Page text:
Doing what Greenpeace couldn’t

The Sea Shepherd Conservation Society (SSCS) was founded in 1977 by Paul Watson, who was, as we learned in class, one of the original members of Greenpeace. We briefly mentioned this NGO in class when talking about the founding of Greenpeace, but I don’t think you fully understand how amazing this group is. In class, we mentioned how Paul Watson took a different, more hands-on approach to saving animals than Greenpeace. So, after he left the organization, he decided to start his own group to help marine life. Having analyzed the situation, I believe that Paul Watson creating SSCS was probably one of the best things to happen to the ocean and its wildlife.

Captain Paul Watson (@CaptPaulWatson) | Twitter
CaptPaulWatson. “Paul Watson.” Captain Paul Watson,

Their mission:

According to their official website, SSCS’s mission is not only to protect all ocean wildlife from “unsustainable fishing, habitat destruction, and exploitive captivity” but also to protect marine habitat. They therefore oppose ocean pollution as well as “destruction of coral reefs from trawling, and the loss of coastal nesting sites from commercial development”. In addition, they are continually assisting nations that do not have sufficient resources to defend their own coastal waters against illegal, unreported and unregulated fishing.

According to their website, “International laws and agreements exist to protect ocean wildlife and marine habitats, but they can be difficult to enforce because of lack of political will, insufficient economic resources, or transnational boundaries that blur jurisdiction.” So, due to the lack of protection, they took it upon themselves to defend and protect marine life.

Sea Shepherd Conservation Society - Wikipedia
“Sea Shepherd.” Sea Shepherd Conservation Society, Wikipedia,

Their approach

Their website states that they use “innovative direct action tactics to defend, conserve and protect the delicately-balanced biodiversity of our seas and enforce international conservation laws.” What are these “direct action tactics” you may ask? Well let’s just say they’re not afraid to get their hands dirty and do what others can’t… or won’t. According to Wikipedia, some actions have included “scuttling and disabling commercial whaling vessels at harbor, using limpet mines to blow holes in ship hulls, ramming other vessels, throwing glass bottles of butyric acid on the decks of vessels at sea, boarding of whaling vessels while at sea, and seizure and destruction of drift nets at sea.”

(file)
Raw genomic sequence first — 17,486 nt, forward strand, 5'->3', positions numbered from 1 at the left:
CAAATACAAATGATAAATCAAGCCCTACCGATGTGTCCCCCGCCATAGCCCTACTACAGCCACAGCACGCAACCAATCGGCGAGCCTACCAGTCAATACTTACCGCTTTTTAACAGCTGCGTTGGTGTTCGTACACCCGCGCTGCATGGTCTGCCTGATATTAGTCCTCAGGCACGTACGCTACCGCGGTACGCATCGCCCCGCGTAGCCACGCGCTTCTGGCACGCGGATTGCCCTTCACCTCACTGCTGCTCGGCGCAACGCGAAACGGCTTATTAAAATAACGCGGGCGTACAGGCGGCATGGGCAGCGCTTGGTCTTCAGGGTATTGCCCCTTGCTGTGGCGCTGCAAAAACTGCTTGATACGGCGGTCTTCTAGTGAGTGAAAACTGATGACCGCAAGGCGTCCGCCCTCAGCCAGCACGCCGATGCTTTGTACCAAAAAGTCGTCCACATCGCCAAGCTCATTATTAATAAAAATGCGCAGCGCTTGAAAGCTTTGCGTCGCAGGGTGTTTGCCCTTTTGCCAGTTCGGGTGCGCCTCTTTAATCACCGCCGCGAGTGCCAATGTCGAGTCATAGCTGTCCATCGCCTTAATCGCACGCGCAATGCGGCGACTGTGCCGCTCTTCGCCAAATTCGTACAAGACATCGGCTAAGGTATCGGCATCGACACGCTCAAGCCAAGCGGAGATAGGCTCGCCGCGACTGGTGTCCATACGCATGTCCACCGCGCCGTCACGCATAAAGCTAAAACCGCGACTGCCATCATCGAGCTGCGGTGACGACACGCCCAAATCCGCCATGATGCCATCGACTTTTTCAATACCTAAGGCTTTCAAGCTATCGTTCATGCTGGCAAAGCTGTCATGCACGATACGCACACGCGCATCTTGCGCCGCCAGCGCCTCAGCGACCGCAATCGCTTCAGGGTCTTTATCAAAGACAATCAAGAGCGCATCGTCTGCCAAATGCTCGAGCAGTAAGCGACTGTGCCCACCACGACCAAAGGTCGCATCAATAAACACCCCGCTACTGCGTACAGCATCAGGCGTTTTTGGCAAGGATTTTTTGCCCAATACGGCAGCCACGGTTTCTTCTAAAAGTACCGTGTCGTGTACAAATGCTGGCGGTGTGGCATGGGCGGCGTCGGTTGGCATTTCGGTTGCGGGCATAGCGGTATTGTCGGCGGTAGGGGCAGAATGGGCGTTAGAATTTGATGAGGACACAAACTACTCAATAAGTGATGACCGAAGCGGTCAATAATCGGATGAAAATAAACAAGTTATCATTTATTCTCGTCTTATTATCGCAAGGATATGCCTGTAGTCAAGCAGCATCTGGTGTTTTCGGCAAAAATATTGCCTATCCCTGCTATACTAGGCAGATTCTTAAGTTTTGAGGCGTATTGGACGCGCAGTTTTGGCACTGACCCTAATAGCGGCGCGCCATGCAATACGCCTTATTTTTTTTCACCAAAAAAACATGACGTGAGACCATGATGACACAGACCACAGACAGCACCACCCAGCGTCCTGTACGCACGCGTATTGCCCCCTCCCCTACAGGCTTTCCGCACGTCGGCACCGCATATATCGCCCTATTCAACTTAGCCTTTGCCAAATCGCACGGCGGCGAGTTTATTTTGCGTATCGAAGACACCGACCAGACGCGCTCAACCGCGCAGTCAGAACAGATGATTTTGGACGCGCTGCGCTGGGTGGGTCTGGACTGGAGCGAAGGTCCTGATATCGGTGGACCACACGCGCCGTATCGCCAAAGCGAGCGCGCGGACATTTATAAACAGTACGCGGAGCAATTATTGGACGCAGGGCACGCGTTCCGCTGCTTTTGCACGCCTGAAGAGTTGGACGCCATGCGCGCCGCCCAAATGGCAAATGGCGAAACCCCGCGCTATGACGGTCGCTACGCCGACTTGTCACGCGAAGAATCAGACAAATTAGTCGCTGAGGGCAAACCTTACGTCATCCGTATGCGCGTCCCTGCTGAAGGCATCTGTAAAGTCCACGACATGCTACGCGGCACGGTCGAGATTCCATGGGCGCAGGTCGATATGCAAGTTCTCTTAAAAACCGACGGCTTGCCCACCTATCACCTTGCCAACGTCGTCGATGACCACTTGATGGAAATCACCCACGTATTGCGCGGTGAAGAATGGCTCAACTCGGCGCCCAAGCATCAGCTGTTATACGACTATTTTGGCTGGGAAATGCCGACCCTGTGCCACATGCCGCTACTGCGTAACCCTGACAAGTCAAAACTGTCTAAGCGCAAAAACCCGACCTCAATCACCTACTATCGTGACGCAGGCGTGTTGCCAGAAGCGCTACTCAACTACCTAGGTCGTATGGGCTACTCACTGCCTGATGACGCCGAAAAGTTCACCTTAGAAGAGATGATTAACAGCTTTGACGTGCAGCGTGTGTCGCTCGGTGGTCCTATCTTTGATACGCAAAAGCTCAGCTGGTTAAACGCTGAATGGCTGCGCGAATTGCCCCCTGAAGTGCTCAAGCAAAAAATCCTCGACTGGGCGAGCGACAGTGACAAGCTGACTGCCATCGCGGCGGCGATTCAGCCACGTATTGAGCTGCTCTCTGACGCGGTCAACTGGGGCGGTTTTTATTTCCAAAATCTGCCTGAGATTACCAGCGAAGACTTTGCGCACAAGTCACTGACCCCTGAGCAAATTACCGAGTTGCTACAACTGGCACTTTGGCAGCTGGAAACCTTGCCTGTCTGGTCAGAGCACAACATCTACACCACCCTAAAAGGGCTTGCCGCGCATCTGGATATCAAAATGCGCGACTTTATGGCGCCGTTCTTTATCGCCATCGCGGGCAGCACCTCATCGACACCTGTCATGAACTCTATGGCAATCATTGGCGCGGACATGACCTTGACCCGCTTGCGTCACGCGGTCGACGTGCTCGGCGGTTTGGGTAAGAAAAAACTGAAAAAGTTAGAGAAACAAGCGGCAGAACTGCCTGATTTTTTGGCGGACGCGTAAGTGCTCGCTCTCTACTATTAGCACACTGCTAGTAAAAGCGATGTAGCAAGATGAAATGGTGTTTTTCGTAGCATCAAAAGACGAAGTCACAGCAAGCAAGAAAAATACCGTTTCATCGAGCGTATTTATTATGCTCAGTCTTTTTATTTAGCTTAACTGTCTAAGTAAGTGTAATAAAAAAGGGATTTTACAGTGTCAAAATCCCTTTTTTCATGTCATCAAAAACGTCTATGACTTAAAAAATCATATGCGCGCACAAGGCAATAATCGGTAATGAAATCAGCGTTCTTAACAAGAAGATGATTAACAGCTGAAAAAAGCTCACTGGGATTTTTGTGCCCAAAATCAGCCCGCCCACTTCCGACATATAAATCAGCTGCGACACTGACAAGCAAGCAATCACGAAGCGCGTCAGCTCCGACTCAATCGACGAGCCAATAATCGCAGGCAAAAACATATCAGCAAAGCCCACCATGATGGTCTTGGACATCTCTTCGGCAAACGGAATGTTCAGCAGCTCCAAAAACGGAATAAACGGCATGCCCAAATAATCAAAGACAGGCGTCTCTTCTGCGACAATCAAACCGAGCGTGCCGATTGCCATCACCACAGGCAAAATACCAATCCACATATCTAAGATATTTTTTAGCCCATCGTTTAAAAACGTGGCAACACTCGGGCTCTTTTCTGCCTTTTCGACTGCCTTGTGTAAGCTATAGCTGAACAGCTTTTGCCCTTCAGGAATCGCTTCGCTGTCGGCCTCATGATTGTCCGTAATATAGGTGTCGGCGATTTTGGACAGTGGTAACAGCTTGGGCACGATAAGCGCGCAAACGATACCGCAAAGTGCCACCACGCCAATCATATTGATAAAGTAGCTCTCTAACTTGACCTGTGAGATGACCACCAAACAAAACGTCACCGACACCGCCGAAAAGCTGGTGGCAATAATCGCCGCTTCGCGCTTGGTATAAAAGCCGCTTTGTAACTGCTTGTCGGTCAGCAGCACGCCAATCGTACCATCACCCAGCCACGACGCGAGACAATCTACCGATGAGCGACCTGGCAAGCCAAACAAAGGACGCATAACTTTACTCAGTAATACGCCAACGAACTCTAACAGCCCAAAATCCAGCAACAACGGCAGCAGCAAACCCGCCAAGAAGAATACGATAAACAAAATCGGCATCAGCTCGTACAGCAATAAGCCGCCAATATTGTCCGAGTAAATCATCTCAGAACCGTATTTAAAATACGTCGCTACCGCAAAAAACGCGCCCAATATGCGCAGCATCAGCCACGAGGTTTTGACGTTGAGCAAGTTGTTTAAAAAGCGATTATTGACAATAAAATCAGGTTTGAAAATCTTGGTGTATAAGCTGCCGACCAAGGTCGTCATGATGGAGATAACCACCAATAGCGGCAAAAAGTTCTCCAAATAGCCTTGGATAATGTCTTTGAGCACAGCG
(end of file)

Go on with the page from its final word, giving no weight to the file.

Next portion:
sea shepherd
“Sea Shepherd Ship Bob Barker Collides with the Refueling Tanker Sun Laurel .” Paul Watson and Sea Shepherd Are Pirates, U.S. Court Says, GCaptain, 27 Feb. 2013,

Why they are different from other NGOs:

Unlike many other organizations, Sea Shepherd is a movement run almost entirely by devoted volunteers, which stands in sharp contrast to other groups that have a “bureaucratic organization with corporate offices and a well-staffed fundraising department” as stated in their website. As a result, with a much smaller budget than other groups, they are able to make a significant difference. The money they get is invested in direct action campaigns.

Sea Shepherd Crew | Word by Word
Sea Shepherd Crew, Word by Word, 23 July 2015,


From their numerous accomplishments, the ones I find the most jaw dropping are how they saved more than 6000 whales from Japanese harpooners in the Antarctic ocean and how they relentlessly pursued for 110 days after a famous poaching vessel until the poachers sank their own ship to destroy the evidence of their crime. No that wasn’t a typo, 110 DAYS!!!



« Unless we stop the degradation of our oceans, marine ecological systems will begin collapsing and when enough of them fail, the oceans will die. And if the oceans die, then civilization collapses and we all die.” – Paul Watson

These words perfectly encompass why an organization like the Sea Shepherd Conservation Society is important. Whether we act like it or not, our survival is intrinsically linked to the survival of the ocean. And its refreshing to see that an organization exist that isn’t afraid to take real action to protect the ocean and all its holds. Do you think that the way of the Sea shepherd’s is extreme, or is it exactly what is needed?


  • Sea Shepherd Global, 25 Mar. 2021,
  • “Sea Shepherd Conservation Society.” Wikipedia, Wikimedia Foundation, 14 Mar. 2021,

2 réflexions au sujet de “Doing what Greenpeace couldn’t”

  1. Hi Ahlem! I had honestly forgotten about the SSCS until reading this blog post, but now I can say that I won’t be forgetting them again any time soon! I really like the way you formatted this post, it was easy to follow and easy to read. The way you presented this organization made it clear that they are determined and will stop at nothing to accomplish their goal, which is exactly what we need for our oceans. I think we definitely need more organizations like this one. Do you think they could be doing more for the oceans? What are they doing today?

  2. hi Ahlem,
    I really enjoyed reading your blog! I remember hearing of Paul Watson while watching the Greenpeace documentary, but I completely forgot that he made his own organization. I really liked the way you formatted your post with subtitles, this addition made your text easy to follow and and understand. I was really moved by the fact that the organization is mostly made up of volunteers. I find this really refreshing and reassuring that the donations are going to the right place. Do you believe all organizations should follow in the footsteps of SSCS and uniquely be run by volunteers?

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